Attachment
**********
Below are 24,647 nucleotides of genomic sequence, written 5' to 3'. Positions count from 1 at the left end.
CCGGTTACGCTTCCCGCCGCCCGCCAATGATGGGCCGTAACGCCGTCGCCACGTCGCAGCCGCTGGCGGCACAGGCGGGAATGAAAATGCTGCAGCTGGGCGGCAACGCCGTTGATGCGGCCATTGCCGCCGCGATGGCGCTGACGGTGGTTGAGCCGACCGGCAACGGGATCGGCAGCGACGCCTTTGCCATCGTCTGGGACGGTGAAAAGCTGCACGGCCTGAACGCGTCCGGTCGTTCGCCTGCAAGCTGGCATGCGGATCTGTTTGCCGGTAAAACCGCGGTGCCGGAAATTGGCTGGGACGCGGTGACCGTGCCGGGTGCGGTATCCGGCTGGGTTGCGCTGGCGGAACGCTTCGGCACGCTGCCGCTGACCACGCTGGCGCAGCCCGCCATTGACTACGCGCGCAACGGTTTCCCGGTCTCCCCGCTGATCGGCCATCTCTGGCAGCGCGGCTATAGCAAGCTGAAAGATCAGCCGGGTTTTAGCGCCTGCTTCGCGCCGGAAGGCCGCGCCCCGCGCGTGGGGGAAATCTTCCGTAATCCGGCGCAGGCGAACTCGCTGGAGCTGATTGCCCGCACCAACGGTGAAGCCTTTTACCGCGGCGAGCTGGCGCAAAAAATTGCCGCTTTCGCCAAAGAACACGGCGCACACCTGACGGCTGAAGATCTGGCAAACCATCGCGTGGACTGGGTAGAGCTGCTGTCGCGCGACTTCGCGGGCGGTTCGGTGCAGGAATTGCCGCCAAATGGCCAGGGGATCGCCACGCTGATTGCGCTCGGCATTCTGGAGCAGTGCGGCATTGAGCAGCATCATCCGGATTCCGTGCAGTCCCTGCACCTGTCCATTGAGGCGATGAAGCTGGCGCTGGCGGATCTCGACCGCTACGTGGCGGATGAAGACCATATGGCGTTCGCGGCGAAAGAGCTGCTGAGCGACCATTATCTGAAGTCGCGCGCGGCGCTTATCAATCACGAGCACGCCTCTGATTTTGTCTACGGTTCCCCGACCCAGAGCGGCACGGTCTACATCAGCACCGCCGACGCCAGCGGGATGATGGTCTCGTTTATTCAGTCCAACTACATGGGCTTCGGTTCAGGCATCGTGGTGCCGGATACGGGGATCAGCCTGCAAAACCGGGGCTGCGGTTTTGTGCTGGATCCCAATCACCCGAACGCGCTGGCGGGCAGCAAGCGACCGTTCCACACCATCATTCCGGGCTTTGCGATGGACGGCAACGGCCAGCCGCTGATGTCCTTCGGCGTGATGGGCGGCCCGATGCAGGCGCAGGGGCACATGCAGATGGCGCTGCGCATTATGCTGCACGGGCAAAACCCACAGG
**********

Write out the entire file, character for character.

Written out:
Below are 24,647 nucleotides of genomic sequence, written 5' to 3'. Positions count from 1 at the left end.
CCGGTTACGCTTCCCGCCGCCCGCCAATGATGGGCCGTAACGCCGTCGCCACGTCGCAGCCGCTGGCGGCACAGGCGGGAATGAAAATGCTGCAGCTGGGCGGCAACGCCGTTGATGCGGCCATTGCCGCCGCGATGGCGCTGACGGTGGTTGAGCCGACCGGCAACGGGATCGGCAGCGACGCCTTTGCCATCGTCTGGGACGGTGAAAAGCTGCACGGCCTGAACGCGTCCGGTCGTTCGCCTGCAAGCTGGCATGCGGATCTGTTTGCCGGTAAAACCGCGGTGCCGGAAATTGGCTGGGACGCGGTGACCGTGCCGGGTGCGGTATCCGGCTGGGTTGCGCTGGCGGAACGCTTCGGCACGCTGCCGCTGACCACGCTGGCGCAGCCCGCCATTGACTACGCGCGCAACGGTTTCCCGGTCTCCCCGCTGATCGGCCATCTCTGGCAGCGCGGCTATAGCAAGCTGAAAGATCAGCCGGGTTTTAGCGCCTGCTTCGCGCCGGAAGGCCGCGCCCCGCGCGTGGGGGAAATCTTCCGTAATCCGGCGCAGGCGAACTCGCTGGAGCTGATTGCCCGCACCAACGGTGAAGCCTTTTACCGCGGCGAGCTGGCGCAAAAAATTGCCGCTTTCGCCAAAGAACACGGCGCACACCTGACGGCTGAAGATCTGGCAAACCATCGCGTGGACTGGGTAGAGCTGCTGTCGCGCGACTTCGCGGGCGGTTCGGTGCAGGAATTGCCGCCAAATGGCCAGGGGATCGCCACGCTGATTGCGCTCGGCATTCTGGAGCAGTGCGGCATTGAGCAGCATCATCCGGATTCCGTGCAGTCCCTGCACCTGTCCATTGAGGCGATGAAGCTGGCGCTGGCGGATCTCGACCGCTACGTGGCGGATGAAGACCATATGGCGTTCGCGGCGAAAGAGCTGCTGAGCGACCATTATCTGAAGTCGCGCGCGGCGCTTATCAATCACGAGCACGCCTCTGATTTTGTCTACGGTTCCCCGACCCAGAGCGGCACGGTCTACATCAGCACCGCCGACGCCAGCGGGATGATGGTCTCGTTTATTCAGTCCAACTACATGGGCTTCGGTTCAGGCATCGTGGTGCCGGATACGGGGATCAGCCTGCAAAACCGGGGCTGCGGTTTTGTGCTGGATCCCAATCACCCGAACGCGCTGGCGGGCAGCAAGCGACCGTTCCACACCATCATTCCGGGCTTTGCGATGGACGGCAACGGCCAGCCGCTGATGTCCTTCGGCGTGATGGGCGGCCCGATGCAGGCGCAGGGGCACATGCAGATGGCGCTGCGCATTATGCTGCACGGGCAAAACCCACAGG